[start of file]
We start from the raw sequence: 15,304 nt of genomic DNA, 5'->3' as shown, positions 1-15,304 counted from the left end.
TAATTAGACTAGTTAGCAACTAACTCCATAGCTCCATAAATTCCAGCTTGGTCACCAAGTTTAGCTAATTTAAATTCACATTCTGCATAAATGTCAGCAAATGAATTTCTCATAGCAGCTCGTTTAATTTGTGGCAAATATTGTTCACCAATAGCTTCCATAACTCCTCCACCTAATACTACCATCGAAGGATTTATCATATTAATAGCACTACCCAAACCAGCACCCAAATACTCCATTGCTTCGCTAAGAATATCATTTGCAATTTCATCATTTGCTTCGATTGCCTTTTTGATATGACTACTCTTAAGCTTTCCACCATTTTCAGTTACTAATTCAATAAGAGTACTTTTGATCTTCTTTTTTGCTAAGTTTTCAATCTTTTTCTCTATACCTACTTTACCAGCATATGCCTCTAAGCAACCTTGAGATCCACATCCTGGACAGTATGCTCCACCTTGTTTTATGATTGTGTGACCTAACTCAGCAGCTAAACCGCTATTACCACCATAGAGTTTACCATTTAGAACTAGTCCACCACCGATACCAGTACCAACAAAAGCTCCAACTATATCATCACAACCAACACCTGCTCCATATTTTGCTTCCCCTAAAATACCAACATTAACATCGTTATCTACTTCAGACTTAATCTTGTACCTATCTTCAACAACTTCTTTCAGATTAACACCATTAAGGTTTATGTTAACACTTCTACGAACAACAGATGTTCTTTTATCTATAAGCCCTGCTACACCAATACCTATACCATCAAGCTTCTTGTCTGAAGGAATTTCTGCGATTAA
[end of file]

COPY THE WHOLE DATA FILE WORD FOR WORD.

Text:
We start from the raw sequence: 15,304 nt of genomic DNA, 5'->3' as shown, positions 1-15,304 counted from the left end.
TAATTAGACTAGTTAGCAACTAACTCCATAGCTCCATAAATTCCAGCTTGGTCACCAAGTTTAGCTAATTTAAATTCACATTCTGCATAAATGTCAGCAAATGAATTTCTCATAGCAGCTCGTTTAATTTGTGGCAAATATTGTTCACCAATAGCTTCCATAACTCCTCCACCTAATACTACCATCGAAGGATTTATCATATTAATAGCACTACCCAAACCAGCACCCAAATACTCCATTGCTTCGCTAAGAATATCATTTGCAATTTCATCATTTGCTTCGATTGCCTTTTTGATATGACTACTCTTAAGCTTTCCACCATTTTCAGTTACTAATTCAATAAGAGTACTTTTGATCTTCTTTTTTGCTAAGTTTTCAATCTTTTTCTCTATACCTACTTTACCAGCATATGCCTCTAAGCAACCTTGAGATCCACATCCTGGACAGTATGCTCCACCTTGTTTTATGATTGTGTGACCTAACTCAGCAGCTAAACCGCTATTACCACCATAGAGTTTACCATTTAGAACTAGTCCACCACCGATACCAGTACCAACAAAAGCTCCAACTATATCATCACAACCAACACCTGCTCCATATTTTGCTTCCCCTAAAATACCAACATTAACATCGTTATCTACTTCAGACTTAATCTTGTACCTATCTTCAACAACTTCTTTCAGATTAACACCATTAAGGTTTATGTTAACACTTCTACGAACAACAGATGTTCTTTTATCTATAAGCCCTGCTACACCAATACCTATACCATCAAGCTTCTTGTCTGAAGGAATTTCTGCGATTAA